Jane Mead’s “Substance Abuse Trial” is set in a courtroom where a daughter hears her father’s name mispronounced at his trial. As she watches this, she wishes that the court could see the fullness of her father and his story — to bear witness to him as a human being, defined by much more than his addiction.
A question to reflect on after you listen: When was a time when you were judged based on a mistake you made, rather than the fullness of who you are?
About the Poet:
Jane Mead authored five poetry collections during her life including The Lord and the General Din of the World, The Usable Field, and World of Made and Unmade. Winner of a Griffin Poetry Prize and a Los Angeles Times Book Prize finalist, Jane taught at various institutions throughout her life including Colby College, Washington University, and New England College. She was a long-time poet-in-residence at Wake Forest University in North Carolina. She died on September 8, 2019.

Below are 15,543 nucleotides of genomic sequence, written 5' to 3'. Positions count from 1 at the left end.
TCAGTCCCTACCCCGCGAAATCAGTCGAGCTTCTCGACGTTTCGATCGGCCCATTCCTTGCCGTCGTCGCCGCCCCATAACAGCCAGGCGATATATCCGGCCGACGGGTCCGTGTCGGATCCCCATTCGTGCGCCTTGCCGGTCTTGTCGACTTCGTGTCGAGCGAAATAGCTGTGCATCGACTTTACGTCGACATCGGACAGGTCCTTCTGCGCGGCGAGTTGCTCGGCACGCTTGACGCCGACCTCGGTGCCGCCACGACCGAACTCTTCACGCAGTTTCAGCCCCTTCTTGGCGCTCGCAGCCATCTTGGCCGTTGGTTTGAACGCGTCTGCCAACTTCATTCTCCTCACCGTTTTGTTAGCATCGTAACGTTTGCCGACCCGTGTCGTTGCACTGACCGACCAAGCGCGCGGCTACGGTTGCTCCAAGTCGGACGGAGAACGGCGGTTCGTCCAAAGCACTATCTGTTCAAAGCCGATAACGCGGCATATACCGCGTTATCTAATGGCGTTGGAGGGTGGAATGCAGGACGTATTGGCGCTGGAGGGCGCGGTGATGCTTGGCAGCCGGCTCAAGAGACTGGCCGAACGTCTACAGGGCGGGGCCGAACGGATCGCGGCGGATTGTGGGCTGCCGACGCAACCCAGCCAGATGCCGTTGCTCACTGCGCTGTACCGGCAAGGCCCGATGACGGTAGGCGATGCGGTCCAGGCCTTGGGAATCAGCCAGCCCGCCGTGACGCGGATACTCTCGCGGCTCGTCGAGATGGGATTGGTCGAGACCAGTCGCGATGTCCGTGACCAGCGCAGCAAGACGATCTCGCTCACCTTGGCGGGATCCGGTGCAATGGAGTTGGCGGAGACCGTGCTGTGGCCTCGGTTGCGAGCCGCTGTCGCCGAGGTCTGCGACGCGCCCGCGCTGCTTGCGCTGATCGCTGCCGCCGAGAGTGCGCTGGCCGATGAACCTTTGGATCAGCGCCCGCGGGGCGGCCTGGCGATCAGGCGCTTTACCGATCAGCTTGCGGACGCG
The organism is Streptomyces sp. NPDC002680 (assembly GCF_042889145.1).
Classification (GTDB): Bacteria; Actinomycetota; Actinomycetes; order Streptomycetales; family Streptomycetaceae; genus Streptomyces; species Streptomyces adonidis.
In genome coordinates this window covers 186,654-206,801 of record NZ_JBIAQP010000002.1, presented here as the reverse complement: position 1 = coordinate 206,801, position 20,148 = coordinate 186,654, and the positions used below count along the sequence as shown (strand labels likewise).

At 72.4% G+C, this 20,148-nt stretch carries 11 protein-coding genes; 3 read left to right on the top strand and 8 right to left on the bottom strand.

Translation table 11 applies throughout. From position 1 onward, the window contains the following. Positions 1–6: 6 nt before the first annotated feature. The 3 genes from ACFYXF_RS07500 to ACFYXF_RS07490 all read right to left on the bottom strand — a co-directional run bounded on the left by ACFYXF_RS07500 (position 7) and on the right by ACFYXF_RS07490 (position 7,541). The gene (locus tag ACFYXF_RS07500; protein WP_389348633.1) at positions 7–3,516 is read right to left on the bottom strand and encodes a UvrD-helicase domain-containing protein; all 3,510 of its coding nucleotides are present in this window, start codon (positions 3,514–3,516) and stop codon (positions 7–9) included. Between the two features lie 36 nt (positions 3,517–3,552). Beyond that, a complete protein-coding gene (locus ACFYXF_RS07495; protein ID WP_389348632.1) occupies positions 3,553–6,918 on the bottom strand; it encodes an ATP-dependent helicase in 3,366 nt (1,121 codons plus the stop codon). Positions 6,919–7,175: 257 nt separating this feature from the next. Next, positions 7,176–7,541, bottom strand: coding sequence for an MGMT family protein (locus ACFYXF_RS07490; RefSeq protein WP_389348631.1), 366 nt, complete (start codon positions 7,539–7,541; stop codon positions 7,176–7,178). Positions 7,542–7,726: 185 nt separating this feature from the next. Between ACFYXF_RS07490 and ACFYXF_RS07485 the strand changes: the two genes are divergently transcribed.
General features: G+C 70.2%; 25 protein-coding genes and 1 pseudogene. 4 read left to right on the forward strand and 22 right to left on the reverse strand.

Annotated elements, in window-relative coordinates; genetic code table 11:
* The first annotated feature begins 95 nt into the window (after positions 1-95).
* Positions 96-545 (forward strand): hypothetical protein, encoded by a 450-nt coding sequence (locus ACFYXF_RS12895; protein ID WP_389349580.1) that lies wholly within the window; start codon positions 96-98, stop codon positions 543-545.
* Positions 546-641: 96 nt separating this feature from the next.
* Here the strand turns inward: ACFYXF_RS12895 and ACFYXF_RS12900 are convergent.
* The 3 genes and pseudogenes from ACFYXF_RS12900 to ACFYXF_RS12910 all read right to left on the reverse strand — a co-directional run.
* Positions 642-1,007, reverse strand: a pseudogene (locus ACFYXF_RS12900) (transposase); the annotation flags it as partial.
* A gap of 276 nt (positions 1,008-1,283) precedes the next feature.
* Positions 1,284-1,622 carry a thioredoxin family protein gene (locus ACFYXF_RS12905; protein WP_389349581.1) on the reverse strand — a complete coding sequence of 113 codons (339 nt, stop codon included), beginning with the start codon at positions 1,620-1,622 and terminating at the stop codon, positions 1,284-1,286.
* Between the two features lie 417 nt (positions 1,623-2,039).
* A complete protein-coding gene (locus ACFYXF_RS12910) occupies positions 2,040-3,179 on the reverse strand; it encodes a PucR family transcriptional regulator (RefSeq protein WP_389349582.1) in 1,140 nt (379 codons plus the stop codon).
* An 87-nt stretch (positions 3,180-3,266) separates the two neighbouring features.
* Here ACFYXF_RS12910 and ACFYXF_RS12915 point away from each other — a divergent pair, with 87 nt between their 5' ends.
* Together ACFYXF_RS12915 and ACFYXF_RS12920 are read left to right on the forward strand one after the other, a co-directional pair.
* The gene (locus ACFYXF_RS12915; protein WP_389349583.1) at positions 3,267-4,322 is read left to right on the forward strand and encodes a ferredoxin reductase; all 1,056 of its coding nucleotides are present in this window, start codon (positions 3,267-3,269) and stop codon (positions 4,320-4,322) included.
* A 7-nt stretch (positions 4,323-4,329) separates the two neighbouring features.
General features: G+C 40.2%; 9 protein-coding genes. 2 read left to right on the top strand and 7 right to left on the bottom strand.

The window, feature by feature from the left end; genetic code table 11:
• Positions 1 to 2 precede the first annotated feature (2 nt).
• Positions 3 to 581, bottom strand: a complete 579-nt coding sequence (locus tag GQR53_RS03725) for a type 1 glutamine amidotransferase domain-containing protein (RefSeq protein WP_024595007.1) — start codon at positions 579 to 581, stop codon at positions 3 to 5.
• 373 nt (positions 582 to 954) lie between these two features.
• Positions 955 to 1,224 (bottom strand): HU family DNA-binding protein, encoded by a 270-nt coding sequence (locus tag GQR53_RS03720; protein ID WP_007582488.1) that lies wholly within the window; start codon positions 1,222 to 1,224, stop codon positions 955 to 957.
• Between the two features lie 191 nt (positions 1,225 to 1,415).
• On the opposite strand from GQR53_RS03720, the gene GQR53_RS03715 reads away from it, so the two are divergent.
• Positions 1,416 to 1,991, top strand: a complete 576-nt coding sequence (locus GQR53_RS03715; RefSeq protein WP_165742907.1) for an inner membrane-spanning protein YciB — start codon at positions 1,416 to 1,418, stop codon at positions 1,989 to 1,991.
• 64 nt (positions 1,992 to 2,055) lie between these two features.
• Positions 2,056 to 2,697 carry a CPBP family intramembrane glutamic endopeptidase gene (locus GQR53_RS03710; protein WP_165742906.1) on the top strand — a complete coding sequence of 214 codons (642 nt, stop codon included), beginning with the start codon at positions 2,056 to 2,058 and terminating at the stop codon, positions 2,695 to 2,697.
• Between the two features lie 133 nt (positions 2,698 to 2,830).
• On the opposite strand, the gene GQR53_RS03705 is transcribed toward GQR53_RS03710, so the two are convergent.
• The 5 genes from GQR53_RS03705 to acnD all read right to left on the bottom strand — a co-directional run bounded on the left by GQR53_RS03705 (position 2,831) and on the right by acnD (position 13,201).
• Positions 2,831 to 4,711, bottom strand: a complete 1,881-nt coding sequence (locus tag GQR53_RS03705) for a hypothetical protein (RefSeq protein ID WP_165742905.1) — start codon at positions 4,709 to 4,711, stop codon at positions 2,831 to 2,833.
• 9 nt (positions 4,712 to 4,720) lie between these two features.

"Substance Abuse Trial" comes from Jane Mead’s book The Lord and the General Din of the World. Thank you to Alice James Books, who published the book, and to The Permissions Company, who let us use Jane’s poem. Read it on our website at onbeing.org.
Find the transcript for this episode at onbeing.org.
The original music in this episode was composed by Gautam Srikishan.
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